Creative Commons courtesy of Keith Allison
It all started with a kneel. Colin Kaepernick, the quarterback of the San Francisco 49ers at the time, took a knee during the national anthem at a home game against the Houston Texans on Aug. 14, 2016 to start the conversation on police brutality that had been previously avoided.
In a press conference, Kaepernick said, “I am not going to stand up to show pride in a flag for a country that oppresses black people, and people of color.”
Kaepernick was not signed onto the team the following season because teams did not want to take sides on a political issue, as stated in an article by Sports Illustrated. But, nobody could bench the protests. To spread Kaepernick’s message, athletes of all sports, particularly football, have taken part in this demonstration by kneeling while “The Star-Spangled Banner” played.
These professional athletes use their fame and positions of influence to speak for those who were and still are affected by police brutality, such as the unarmed black Americans that are 3.49 times more likely to be shot by police than unarmed white Americans, according to a study by Professor Davis of the University of California. Athletes stand up for what they believe in when others are not allowed the same opportunity.
On Sept. 22, 2017, while the political statement settled for a year, President Trump called attention to his dislike of the protests at a rally in Alabama. After receiving backlash, he followed up his comments with a tweet, saying that anyone “disrespecting our Flag & Country” by kneeling should be fired or suspended. He suggested that the NFL put forth rules and regulations to prevent future incidents from occurring.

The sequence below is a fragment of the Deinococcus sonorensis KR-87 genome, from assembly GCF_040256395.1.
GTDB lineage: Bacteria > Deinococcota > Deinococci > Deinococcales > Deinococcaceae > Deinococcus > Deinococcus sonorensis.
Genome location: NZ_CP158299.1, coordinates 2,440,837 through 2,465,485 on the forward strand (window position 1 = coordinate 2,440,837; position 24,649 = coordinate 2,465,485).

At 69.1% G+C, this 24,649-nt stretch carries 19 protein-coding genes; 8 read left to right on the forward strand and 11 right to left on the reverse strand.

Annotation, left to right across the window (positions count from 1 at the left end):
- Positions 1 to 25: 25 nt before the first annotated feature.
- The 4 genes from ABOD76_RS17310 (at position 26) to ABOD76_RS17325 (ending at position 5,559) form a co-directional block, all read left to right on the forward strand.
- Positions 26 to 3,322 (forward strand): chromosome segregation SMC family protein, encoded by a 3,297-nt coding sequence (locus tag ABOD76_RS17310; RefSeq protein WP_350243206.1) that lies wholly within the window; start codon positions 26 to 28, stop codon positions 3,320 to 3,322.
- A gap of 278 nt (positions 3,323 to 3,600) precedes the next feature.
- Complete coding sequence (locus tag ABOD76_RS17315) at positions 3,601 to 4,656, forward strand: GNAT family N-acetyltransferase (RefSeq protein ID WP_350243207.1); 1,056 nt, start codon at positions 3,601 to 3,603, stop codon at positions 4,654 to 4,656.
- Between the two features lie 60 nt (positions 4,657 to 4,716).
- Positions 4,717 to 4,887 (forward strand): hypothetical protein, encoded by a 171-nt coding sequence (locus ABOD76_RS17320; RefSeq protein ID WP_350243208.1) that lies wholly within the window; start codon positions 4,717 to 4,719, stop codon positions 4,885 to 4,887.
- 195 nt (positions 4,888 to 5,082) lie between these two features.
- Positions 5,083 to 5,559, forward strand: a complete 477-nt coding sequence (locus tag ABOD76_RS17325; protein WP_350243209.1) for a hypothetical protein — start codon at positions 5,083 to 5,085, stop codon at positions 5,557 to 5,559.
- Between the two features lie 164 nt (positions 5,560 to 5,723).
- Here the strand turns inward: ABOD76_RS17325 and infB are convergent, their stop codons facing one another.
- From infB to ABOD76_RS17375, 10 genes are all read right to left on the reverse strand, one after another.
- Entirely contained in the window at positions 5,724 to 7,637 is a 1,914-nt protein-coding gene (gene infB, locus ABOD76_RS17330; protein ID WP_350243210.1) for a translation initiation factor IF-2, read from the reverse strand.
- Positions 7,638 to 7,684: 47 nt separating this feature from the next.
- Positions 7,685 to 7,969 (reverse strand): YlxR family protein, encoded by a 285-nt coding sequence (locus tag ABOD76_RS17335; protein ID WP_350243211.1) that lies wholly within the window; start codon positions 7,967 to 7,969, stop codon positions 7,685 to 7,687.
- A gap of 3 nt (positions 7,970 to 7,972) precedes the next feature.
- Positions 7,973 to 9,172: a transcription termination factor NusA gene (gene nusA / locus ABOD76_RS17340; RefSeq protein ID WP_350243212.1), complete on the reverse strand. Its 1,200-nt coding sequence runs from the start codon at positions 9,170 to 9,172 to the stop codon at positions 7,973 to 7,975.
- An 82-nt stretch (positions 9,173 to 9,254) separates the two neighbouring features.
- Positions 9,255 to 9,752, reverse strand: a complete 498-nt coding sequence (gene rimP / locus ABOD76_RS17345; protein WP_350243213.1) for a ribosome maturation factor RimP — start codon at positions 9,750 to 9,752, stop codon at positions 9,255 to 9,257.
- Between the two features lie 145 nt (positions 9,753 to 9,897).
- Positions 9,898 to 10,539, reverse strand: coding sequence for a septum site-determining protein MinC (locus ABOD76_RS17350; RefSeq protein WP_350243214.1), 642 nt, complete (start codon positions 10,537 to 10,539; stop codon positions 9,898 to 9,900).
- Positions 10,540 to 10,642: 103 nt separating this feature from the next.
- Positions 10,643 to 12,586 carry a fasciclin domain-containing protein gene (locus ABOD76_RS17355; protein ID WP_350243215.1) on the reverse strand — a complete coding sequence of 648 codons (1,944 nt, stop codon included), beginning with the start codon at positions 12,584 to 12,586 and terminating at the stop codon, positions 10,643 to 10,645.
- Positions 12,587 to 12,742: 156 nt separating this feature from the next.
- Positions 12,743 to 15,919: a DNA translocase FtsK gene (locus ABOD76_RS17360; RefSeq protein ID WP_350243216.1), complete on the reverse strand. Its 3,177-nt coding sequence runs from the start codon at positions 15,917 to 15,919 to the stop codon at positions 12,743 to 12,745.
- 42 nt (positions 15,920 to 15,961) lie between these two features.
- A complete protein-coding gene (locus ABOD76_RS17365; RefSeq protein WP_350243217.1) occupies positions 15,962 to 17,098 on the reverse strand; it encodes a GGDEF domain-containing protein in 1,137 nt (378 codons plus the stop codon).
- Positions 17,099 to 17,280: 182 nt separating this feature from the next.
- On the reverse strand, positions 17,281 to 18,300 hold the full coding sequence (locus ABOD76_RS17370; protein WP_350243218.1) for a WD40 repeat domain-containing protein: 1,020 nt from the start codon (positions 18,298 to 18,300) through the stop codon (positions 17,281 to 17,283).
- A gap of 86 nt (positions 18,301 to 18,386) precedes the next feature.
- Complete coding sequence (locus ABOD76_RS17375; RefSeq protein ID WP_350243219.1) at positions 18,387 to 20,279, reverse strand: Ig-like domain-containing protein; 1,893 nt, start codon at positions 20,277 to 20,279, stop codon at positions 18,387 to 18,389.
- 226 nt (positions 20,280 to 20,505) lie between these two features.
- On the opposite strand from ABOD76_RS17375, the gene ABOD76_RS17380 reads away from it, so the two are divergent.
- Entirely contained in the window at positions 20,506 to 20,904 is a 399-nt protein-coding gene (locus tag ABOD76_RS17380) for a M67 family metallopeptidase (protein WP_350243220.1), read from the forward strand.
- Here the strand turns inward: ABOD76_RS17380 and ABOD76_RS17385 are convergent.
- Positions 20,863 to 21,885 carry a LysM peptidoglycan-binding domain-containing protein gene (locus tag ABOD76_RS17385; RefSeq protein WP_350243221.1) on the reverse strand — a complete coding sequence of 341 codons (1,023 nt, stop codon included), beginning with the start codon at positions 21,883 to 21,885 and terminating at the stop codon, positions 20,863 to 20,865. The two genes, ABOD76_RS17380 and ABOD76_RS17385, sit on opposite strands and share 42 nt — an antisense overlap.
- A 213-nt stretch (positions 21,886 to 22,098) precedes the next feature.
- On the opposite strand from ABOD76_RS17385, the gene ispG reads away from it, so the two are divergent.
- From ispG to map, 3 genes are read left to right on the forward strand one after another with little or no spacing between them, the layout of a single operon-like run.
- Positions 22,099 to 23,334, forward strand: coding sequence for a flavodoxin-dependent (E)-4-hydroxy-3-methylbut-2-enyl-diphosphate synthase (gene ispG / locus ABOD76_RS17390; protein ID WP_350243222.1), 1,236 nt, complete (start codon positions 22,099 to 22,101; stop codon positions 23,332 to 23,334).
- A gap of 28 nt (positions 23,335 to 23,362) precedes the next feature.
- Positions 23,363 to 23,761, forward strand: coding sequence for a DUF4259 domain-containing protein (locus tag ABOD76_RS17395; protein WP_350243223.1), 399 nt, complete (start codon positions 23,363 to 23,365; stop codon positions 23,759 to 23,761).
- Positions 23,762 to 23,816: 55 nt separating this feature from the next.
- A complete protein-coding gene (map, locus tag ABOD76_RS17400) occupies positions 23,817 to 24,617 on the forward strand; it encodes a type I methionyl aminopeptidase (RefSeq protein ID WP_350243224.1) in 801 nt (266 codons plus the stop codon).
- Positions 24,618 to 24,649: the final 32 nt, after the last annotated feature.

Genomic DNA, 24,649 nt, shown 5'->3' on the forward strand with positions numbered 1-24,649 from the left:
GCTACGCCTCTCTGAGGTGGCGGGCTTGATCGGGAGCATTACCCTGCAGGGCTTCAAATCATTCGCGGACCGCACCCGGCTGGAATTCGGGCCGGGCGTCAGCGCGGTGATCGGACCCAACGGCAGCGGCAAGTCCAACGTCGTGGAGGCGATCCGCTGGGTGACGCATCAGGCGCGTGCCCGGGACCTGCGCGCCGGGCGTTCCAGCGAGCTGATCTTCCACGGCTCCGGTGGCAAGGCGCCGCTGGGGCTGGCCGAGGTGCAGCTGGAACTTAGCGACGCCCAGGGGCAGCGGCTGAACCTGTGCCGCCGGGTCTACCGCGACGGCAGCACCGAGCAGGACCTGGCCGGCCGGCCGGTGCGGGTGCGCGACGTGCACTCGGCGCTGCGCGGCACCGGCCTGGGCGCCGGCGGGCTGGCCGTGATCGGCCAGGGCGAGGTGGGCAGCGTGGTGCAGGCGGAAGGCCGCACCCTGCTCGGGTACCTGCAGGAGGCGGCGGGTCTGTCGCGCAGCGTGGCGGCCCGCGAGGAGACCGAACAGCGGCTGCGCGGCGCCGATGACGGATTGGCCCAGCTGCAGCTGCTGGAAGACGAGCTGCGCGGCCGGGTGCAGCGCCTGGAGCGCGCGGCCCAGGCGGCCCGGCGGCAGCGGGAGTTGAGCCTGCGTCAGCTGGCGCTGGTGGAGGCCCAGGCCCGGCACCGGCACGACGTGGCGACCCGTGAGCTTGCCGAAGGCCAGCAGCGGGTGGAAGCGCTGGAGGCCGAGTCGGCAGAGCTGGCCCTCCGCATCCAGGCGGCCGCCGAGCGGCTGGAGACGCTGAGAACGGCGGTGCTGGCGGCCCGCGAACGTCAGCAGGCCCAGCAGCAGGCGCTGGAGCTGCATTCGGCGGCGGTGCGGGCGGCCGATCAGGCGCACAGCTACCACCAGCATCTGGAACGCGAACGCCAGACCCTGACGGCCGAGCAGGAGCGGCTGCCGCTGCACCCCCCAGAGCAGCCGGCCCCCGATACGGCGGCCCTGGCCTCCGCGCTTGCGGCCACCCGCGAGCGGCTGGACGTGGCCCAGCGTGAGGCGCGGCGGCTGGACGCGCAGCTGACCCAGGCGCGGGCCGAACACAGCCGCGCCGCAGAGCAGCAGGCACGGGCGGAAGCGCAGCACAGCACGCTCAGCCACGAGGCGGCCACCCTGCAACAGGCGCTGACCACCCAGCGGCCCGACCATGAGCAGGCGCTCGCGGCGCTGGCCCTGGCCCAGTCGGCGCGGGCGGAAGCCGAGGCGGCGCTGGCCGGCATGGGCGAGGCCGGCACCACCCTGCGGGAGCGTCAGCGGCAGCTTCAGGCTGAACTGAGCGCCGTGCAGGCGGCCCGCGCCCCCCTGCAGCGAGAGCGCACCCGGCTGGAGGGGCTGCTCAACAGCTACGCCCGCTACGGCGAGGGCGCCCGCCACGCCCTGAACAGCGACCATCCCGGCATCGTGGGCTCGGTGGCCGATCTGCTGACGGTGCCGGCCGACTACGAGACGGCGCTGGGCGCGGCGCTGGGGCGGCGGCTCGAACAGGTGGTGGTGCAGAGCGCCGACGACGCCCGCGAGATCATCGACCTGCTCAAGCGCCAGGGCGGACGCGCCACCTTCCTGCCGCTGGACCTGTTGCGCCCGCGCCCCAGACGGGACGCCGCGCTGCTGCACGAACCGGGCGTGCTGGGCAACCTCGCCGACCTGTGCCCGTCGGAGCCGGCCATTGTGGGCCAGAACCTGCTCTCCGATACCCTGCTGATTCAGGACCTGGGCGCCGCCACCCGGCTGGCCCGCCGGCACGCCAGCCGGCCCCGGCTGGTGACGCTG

“We are proud of our players… the vast majority of whom use their NFL platform to make a positive difference in our society,” the owners of the New York Giants, John Mara and Steve Tisch, said in a statement in response to President Trump’s comments the day before.
However, in the first amendment of the United States Constitution, it states that, “Congress shall make no law… abridging the freedom of speech… or the right of the people peaceably to assemble, and to petition the Government for a redress of grievances.”
This writing shaped the foundation of our country. No organization acting under the color of state law is permitted to make such rules that violate Constitutional rights.